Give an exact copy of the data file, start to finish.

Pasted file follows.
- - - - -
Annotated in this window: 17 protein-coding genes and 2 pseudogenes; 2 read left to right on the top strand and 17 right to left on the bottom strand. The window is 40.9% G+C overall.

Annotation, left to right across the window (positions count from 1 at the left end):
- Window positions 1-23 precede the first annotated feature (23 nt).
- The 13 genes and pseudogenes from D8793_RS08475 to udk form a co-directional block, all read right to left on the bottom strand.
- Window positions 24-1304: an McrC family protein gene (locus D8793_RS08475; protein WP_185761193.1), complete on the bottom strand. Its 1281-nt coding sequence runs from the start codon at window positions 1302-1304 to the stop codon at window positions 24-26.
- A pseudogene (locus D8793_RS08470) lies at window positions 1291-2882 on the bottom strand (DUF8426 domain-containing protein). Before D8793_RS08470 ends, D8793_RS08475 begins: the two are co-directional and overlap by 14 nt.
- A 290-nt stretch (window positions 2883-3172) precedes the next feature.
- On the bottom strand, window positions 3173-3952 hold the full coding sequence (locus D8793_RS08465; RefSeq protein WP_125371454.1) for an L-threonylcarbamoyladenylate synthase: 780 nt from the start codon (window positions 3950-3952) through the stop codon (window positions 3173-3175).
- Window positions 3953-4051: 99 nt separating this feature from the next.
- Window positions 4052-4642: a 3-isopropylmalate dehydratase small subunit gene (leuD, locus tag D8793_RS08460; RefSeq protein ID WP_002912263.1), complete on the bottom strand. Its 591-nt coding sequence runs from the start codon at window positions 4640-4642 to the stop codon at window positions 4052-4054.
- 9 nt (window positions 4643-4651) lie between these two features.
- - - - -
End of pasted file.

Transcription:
Annotated in this window: 17 protein-coding genes and 2 pseudogenes; 2 read left to right on the top strand and 17 right to left on the bottom strand. The window is 40.9% G+C overall.

Annotation, left to right across the window (positions count from 1 at the left end):
- Window positions 1-23 precede the first annotated feature (23 nt).
- The 13 genes and pseudogenes from D8793_RS08475 to udk form a co-directional block, all read right to left on the bottom strand.
- Window positions 24-1304: an McrC family protein gene (locus D8793_RS08475; protein WP_185761193.1), complete on the bottom strand. Its 1281-nt coding sequence runs from the start codon at window positions 1302-1304 to the stop codon at window positions 24-26.
- A pseudogene (locus D8793_RS08470) lies at window positions 1291-2882 on the bottom strand (DUF8426 domain-containing protein). Before D8793_RS08470 ends, D8793_RS08475 begins: the two are co-directional and overlap by 14 nt.
- A 290-nt stretch (window positions 2883-3172) precedes the next feature.
- On the bottom strand, window positions 3173-3952 hold the full coding sequence (locus D8793_RS08465; RefSeq protein WP_125371454.1) for an L-threonylcarbamoyladenylate synthase: 780 nt from the start codon (window positions 3950-3952) through the stop codon (window positions 3173-3175).
- Window positions 3953-4051: 99 nt separating this feature from the next.
- Window positions 4052-4642: a 3-isopropylmalate dehydratase small subunit gene (leuD, locus tag D8793_RS08460; RefSeq protein ID WP_002912263.1), complete on the bottom strand. Its 591-nt coding sequence runs from the start codon at window positions 4640-4642 to the stop codon at window positions 4052-4054.
- 9 nt (window positions 4643-4651) lie between these two features.